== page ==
Thursday, March 18, 2010

Punisher MAX Issue 7

[Graham Tedesco-Blair continues his issue by issue look at Garth Ennis's Punisher Max series. Read this one. You will learn something. Graham Tedesco-Blair is going to take you to school.]

It's possible to read the next story arc without knowing anything about Irish history, and it's possible to enjoy Garth Ennis without knowing anything about his upbringing (“blah blah the author is dead etc.”), but this arc makes a little more sense if you know a little bit about both.

In 1968, what's known colloquially (and with a great deal of understatement) as “The Troubles” began in earnest. It's difficult to give quick summary of this VERY complicated conflict, but the short version is that the Catholics hate the Protestants, and the Irish who want to be part of England hate the ones who want Ireland to be completely free, and of course vice versa. It's a traditional hatred that's been going on since the 1600s or so, and that a civil war was fought over in the 1920s. The Ulster Volunteer Force, the Irish Republican Army, the British security forces, and hundreds of other splinter factions were engaged in an extremely violent campaign of war and terrorism against one another. Bombings and assassinations were common. It was an unequivocally shitty time to live in Northern Ireland. And our Garth Ennis was born in 1970, smackdab in the middle of it all. He grew up in Holywood, just outside Belfast, the capital of Northern Ireland, the son of atheist parents. He has claimed an interview with the Comics Journal in 1998 that his childhood had very little effect on his writing, but, considering how often he writes about Ireland and its Troubles, about how stupid religion is and the terrible things it can make people do, and about how awesome the British SAS are, he's must be being incredibly facetious.

This arc starts simply enough with Castle getting something to eat at a diner in Hell's Kitchen, which was historically a stronghold for the Irish mob. Frank's inner monologue says some typically old mannish things about gentrification, and right on cue, the Irish pub across the street from the diner explodes, killing a ton of people around him. Leandro Fernandez's art is very clean here, and I don't like it as much as Larosa's. It's kinetic, certainly, and his detail-less outlines against empty background colouring scheme for some panels of the explosion are cool looking, but his faces are just too cartoony for me to really feel the drama. This improves a lot in the later arcs he illustrates, but he just hasn't found the right tone yet. In places, it looks quite a lot like the Luna Brother's web-comic level art, especially with Dean White's colours. It could use a good inker.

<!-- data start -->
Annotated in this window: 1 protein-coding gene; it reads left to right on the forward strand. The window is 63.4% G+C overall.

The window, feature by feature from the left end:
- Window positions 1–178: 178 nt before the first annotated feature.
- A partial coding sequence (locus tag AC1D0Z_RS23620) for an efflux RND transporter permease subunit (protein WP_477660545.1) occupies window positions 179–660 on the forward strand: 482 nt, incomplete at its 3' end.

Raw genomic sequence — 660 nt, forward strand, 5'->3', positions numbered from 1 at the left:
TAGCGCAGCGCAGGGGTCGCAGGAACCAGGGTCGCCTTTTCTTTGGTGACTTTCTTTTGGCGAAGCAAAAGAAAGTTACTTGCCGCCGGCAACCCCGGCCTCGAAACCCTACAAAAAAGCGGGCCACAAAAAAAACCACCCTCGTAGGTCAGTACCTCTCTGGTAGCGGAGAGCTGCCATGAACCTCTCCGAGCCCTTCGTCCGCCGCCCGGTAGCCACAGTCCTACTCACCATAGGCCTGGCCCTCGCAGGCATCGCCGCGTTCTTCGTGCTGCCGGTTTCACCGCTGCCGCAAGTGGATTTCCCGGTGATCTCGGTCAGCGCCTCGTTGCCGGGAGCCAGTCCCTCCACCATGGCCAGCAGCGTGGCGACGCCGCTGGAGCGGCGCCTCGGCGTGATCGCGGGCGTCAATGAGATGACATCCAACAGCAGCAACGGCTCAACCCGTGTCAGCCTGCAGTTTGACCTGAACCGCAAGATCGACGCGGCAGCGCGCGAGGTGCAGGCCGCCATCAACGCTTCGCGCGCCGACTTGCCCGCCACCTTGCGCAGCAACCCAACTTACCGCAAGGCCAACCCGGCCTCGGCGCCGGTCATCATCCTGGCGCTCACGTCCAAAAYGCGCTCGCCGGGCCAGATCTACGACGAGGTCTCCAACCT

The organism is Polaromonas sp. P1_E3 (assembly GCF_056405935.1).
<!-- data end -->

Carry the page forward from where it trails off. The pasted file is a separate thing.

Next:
Anyways, Frank hides out at the scene afterwards, and overhears the investigators say that they suspect it's the work of the IRA.

And then we meet the first of our villain factions, this one lead by Michael Morrison, Finn Cooley, and his nephew Peter. I find Finn fascinating. He's an IRA bomb expert who had the upper half of his face accidentally blown off, and is forced to wear a transparent plastic face mask to keep his guts from sliding out. The parallels with Frank's facially disfigured arch-nemesis Jigsaw are obvious. And, of course, Finn and his IRA buddies were the ones who blew up the bar. Their plan was to set up a meeting with the other factions there, and blow them to smithereens from a safe distance away when they were all inside. Unfortunately for them, the bomb went off much, much too early, because of the detonator system Finn was using. It was supposed to be triggered by a specific radio signal that's very uncommon in Ireland, but with NYC being one of the biggest cities in the world, it's not uncommon for tons of shortwave radio signals to be broadcast all over the place. Much like the last arc's theme was that soldiers beat action movie heroes, this arc's theme is “Things that work over there do not work over here.”